Cashback websites offer some attractive incentives for frequent web shoppers. Find out the pros and cons of earning as you shop.
Most of us do a fair chunk of shopping online these days, from the weekly groceries to goods like books, clothes and DVDs, plus all sorts of services like car insurance, home insurance, utilities and more.
The companies selling these services sometimes choose to be listed on cashback sites to encourage more people to buy from them.
When the consumer buys via the cashback site, they receive cashback credit.
The best-known cashback sites are TopCashBack and Quidco, but there are other smaller sites that work in a similar way.
The process of shopping through cashback sites is incredibly simple.
When you're shopping online, simply go to the cashback site, search for the retailer you want to shop at, click on the cashback site's link to your chosen retailer, then shop as normal.
The cashback site shows how much you can expect to receive - usually a few per cent of the total spend, or a set amount for services like insurance and utilities - and any conditions you need to meet to get the reward.
The cashback amount is paid into your cashback account and you'll be able to claim the money.
Cashback sites can be a good way to get the most from your online shopping, but there's one golden rule: cashback is never guaranteed, so don't count on it when deciding what to buy.
If your cashback's declined there's not much you can do about it, so you really shouldn't base your buying decisions on who offers the most cashback.
Instead, work out the right deal for you without the cashback, then see the cashback as a nice bonus if it's successful.
Remember that it's possible you might find a better deal using a price comparison site - on Gocompare.com you can compare by quality as well as price, helping you see key product features before committing to a particular one.
There are three main stages to a cashback transaction before you can claim your rewards and withdraw them.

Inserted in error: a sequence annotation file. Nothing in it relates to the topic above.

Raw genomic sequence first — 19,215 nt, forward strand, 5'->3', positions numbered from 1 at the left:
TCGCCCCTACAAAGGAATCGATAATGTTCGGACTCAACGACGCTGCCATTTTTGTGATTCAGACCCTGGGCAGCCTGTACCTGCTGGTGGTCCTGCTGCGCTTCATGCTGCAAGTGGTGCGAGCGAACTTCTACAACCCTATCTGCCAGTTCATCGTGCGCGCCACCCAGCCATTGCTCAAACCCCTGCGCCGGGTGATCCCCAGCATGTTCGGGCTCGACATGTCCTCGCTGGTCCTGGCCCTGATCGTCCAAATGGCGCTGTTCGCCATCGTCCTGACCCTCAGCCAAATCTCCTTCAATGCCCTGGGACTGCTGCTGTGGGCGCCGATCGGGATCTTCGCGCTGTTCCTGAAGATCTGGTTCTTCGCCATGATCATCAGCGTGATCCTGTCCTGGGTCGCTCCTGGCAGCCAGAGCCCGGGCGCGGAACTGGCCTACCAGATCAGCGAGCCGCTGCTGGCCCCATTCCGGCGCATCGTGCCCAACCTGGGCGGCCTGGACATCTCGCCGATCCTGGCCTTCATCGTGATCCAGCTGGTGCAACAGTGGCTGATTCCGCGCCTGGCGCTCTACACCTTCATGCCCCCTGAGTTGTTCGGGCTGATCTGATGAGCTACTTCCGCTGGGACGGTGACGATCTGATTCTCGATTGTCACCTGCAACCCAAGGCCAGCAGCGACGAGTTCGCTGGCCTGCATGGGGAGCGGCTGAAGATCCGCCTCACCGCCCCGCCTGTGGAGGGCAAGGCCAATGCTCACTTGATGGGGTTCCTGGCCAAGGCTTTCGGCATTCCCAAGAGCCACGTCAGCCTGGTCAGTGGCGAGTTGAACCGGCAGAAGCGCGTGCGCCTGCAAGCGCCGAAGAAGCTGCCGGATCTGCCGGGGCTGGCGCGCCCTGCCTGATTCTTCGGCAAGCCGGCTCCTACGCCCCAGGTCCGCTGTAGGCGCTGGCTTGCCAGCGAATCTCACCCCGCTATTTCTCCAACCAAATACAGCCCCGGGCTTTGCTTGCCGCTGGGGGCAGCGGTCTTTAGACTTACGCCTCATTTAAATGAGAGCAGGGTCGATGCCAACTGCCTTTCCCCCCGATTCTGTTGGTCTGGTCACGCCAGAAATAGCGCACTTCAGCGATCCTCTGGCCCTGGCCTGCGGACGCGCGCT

Both the tracking and pending stages can sometimes take quite a while, perhaps even many months, so you'll have to be patient over getting your cashback
Soon after you make your purchase, it'll show up as 'tracked'.
This means that the cashback site has recognised your transaction and it's been recorded.
Next, there'll be a 'pending' stage, during which the retailer checks your purchase is valid and you've met any terms and conditions before it releases the payment to the cashback site.
Finally, your credit will show as 'payable' and is now ready to be withdrawn.
Both the tracking and pending stages can sometimes take quite a while, perhaps even many months, so you'll have to be patient over getting your cashback.
Once your cashback's payable, you can claim it.
Some sites have a minimum pay-out threshold where you need to build up your credit before cashing in.
Some sites offer cash paid into a bank account or PayPal and others offer e-vouchers. Sometimes you can opt to get a boosted payout rate by choosing certain payout types.
Although using cashback sites is pretty simple, there are a few things you need to watch out for to give your transaction the best chance of being recorded properly.
When you search for a retailer on a cashback site, pay attention to any terms and conditions they impose.
Some might restrict cashback to certain products and deals, or not pay cashback until a set period of time has elapsed.
Finally, cashback sites use data called cookies to track your purchase.
This means that if you've used a different type of site to search for deals before you buy - such as a comparison site or a voucher codes site - the cookies might attribute the lead to that site, which will receive the commission instead of the cashback site.
If the cashback site doesn't receive the commission, you won't receive the payment.
The way around this is to clear your cookies in your web browser before you click through to the cashback site to buy.
The main drawback in using a cashback site is that you might not get the cashback.
While you can maximise your chances by clearing your cookies and making sure you click through and follow terms and conditions, it's not a done deal until the cashback's in your bank account.
Some cashback sites charge fees, some retain an annual sum from your cashback as payment and some are completely free to use.
A paid-for cashback site might have some attractive rewards on offer, but you need to make sure you'll actually earn enough cashback to justify the fees.
Although cashback will often track fairly quickly, actually getting to the payable stage can take an excruciating length of time.
Sometimes voucher codes will stop your cashback from tracking successfully, so you might need to decide if you're better off using the code or going for the cashback.
Remember, cashback is never a certainty, whereas a voucher code discounts at the time of purchase so the benefit is definite and immediate.
Although some cashback sites charge fees to their users, most make money by being paid commission by retailers for the leads generated.
Some of this commission is passed onto users in the shape of your cashback pay-outs, but a proportion is kept by the cashback sites, letting them make money.
Cashback sites are password protected, so your personal details should be kept secure on them.
As for the cashback you've earned, it's a good idea to withdraw it as frequently as you can rather than stockpiling it - there's little consumer protection if the site goes bust, so you'd be likely to lose any stashed credit.